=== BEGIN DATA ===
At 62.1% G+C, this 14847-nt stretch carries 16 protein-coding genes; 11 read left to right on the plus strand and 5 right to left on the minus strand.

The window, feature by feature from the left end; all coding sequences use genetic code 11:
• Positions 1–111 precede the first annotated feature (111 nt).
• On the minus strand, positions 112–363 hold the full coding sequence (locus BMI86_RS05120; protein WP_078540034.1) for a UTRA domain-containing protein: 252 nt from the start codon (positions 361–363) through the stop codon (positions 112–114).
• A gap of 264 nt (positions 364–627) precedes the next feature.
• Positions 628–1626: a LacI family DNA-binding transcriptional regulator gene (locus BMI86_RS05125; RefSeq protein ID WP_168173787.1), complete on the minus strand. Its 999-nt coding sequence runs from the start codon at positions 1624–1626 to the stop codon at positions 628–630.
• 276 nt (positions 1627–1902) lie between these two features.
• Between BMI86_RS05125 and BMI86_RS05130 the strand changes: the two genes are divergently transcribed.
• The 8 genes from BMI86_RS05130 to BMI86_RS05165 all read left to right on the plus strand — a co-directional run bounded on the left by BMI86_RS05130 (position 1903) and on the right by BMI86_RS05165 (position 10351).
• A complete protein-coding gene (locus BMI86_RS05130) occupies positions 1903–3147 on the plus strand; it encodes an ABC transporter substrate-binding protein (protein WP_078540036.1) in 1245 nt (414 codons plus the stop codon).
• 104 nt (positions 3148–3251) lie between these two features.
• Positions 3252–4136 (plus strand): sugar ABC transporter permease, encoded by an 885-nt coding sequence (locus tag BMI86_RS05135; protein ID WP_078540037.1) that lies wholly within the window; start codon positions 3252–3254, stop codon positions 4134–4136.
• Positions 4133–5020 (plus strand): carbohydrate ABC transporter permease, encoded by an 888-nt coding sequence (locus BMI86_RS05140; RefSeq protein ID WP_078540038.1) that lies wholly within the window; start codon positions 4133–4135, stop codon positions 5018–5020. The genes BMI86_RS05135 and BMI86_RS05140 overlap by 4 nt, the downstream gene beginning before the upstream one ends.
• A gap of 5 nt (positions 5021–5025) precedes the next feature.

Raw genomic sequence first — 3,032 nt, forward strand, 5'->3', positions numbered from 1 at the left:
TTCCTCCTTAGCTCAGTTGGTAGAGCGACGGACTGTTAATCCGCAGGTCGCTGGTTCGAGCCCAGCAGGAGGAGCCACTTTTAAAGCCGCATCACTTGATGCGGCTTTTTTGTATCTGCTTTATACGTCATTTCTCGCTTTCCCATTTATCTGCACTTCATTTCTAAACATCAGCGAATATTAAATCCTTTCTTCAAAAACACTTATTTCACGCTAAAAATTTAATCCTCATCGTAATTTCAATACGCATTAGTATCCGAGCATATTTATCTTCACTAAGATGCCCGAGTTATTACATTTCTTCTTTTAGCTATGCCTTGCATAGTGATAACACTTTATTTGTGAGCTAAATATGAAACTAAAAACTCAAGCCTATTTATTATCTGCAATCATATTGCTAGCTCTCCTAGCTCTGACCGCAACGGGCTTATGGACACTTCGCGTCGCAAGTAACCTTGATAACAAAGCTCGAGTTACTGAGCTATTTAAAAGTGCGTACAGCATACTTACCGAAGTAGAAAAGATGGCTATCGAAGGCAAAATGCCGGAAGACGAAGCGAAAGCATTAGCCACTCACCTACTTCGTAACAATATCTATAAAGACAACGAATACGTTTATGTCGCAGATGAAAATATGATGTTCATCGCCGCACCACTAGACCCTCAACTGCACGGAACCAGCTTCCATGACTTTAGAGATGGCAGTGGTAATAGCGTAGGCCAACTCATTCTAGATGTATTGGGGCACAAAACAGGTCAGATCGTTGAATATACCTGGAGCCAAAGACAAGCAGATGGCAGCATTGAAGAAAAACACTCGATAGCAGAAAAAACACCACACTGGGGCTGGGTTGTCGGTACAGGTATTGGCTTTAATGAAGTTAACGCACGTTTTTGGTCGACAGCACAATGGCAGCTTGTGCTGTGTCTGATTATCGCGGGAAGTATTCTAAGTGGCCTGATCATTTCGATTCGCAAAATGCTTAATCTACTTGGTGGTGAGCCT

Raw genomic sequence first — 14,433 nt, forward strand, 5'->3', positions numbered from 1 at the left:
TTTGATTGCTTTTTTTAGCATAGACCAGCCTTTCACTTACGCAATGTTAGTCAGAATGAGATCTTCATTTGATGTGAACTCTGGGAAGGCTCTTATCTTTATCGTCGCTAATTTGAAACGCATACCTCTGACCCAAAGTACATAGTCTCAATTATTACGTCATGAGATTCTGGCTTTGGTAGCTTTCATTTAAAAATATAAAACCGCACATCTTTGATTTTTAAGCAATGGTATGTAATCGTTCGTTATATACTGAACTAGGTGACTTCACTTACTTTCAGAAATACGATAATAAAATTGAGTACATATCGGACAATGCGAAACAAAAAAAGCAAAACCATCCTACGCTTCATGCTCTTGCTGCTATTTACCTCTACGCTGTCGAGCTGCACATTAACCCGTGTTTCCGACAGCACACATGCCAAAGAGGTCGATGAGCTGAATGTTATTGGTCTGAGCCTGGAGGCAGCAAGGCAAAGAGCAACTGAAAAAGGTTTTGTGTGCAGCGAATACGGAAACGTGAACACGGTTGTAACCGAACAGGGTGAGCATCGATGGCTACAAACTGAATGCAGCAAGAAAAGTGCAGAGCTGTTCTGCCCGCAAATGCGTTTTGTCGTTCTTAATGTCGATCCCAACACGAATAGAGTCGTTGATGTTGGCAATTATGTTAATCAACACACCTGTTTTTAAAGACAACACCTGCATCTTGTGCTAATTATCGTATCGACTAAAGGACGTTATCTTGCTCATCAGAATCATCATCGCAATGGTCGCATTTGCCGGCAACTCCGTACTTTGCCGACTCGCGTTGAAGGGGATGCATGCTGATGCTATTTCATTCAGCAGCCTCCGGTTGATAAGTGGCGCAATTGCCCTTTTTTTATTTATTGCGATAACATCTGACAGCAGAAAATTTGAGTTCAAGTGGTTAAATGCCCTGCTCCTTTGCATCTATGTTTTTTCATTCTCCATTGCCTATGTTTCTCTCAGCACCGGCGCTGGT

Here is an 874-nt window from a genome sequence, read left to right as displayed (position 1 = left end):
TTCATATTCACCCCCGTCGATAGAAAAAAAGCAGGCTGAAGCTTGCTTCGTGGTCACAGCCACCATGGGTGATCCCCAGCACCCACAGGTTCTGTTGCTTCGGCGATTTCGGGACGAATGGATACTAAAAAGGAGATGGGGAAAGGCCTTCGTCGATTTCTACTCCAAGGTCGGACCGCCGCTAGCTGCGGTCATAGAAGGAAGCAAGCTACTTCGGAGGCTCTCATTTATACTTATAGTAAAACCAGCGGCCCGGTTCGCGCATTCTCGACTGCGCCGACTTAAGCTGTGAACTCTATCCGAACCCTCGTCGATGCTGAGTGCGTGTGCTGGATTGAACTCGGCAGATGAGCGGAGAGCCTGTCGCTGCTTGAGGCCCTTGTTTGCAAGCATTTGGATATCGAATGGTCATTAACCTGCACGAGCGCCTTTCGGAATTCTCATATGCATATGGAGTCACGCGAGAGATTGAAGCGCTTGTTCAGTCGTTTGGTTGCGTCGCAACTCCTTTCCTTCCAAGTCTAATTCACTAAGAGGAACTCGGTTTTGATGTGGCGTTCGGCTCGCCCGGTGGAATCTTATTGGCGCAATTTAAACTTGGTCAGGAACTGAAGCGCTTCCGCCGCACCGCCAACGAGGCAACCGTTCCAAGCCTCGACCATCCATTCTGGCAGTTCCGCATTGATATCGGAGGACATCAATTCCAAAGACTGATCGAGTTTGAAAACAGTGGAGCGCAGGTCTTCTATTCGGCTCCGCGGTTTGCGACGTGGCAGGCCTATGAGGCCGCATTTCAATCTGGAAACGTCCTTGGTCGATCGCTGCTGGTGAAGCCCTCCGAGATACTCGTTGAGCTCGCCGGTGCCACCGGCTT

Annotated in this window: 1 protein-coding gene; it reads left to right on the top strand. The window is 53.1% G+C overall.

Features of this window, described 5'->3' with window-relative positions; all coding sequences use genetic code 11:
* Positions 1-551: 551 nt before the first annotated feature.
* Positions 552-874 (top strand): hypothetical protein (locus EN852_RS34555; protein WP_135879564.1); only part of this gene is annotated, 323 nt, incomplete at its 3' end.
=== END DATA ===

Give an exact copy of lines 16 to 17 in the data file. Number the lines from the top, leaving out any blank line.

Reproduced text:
TTCCTCCTTAGCTCAGTTGGTAGAGCGACGGACTGTTAATCCGCAGGTCGCTGGTTCGAGCCCAGCAGGAGGAGCCACTTTTAAAGCCGCATCACTTGATGCGGCTTTTTTGTATCTGCTTTATACGTCATTTCTCGCTTTCCCATTTATCTGCACTTCATTTCTAAACATCAGCGAATATTAAATCCTTTCTTCAAAAACACTTATTTCACGCTAAAAATTTAATCCTCATCGTAATTTCAATACGCATTAGTATCCGAGCATATTTATCTTCACTAAGATGCCCGAGTTATTACATTTCTTCTTTTAGCTATGCCTTGCATAGTGATAACACTTTATTTGTGAGCTAAATATGAAACTAAAAACTCAAGCCTATTTATTATCTGCAATCATATTGCTAGCTCTCCTAGCTCTGACCGCAACGGGCTTATGGACACTTCGCGTCGCAAGTAACCTTGATAACAAAGCTCGAGTTACTGAGCTATTTAAAAGTGCGTACAGCATACTTACCGAAGTAGAAAAGATGGCTATCGAAGGCAAAATGCCGGAAGACGAAGCGAAAGCATTAGCCACTCACCTACTTCGTAACAATATCTATAAAGACAACGAATACGTTTATGTCGCAGATGAAAATATGATGTTCATCGCCGCACCACTAGACCCTCAACTGCACGGAACCAGCTTCCATGACTTTAGAGATGGCAGTGGTAATAGCGTAGGCCAACTCATTCTAGATGTATTGGGGCACAAAACAGGTCAGATCGTTGAATATACCTGGAGCCAAAGACAAGCAGATGGCAGCATTGAAGAAAAACACTCGATAGCAGAAAAAACACCACACTGGGGCTGGGTTGTCGGTACAGGTATTGGCTTTAATGAAGTTAACGCACGTTTTTGGTCGACAGCACAATGGCAGCTTGTGCTGTGTCTGATTATCGCGGGAAGTATTCTAAGTGGCCTGATCATTTCGATTCGCAAAATGCTTAATCTACTTGGTGGTGAGCCT

Raw genomic sequence first — 14,433 nt, forward strand, 5'->3', positions numbered from 1 at the left: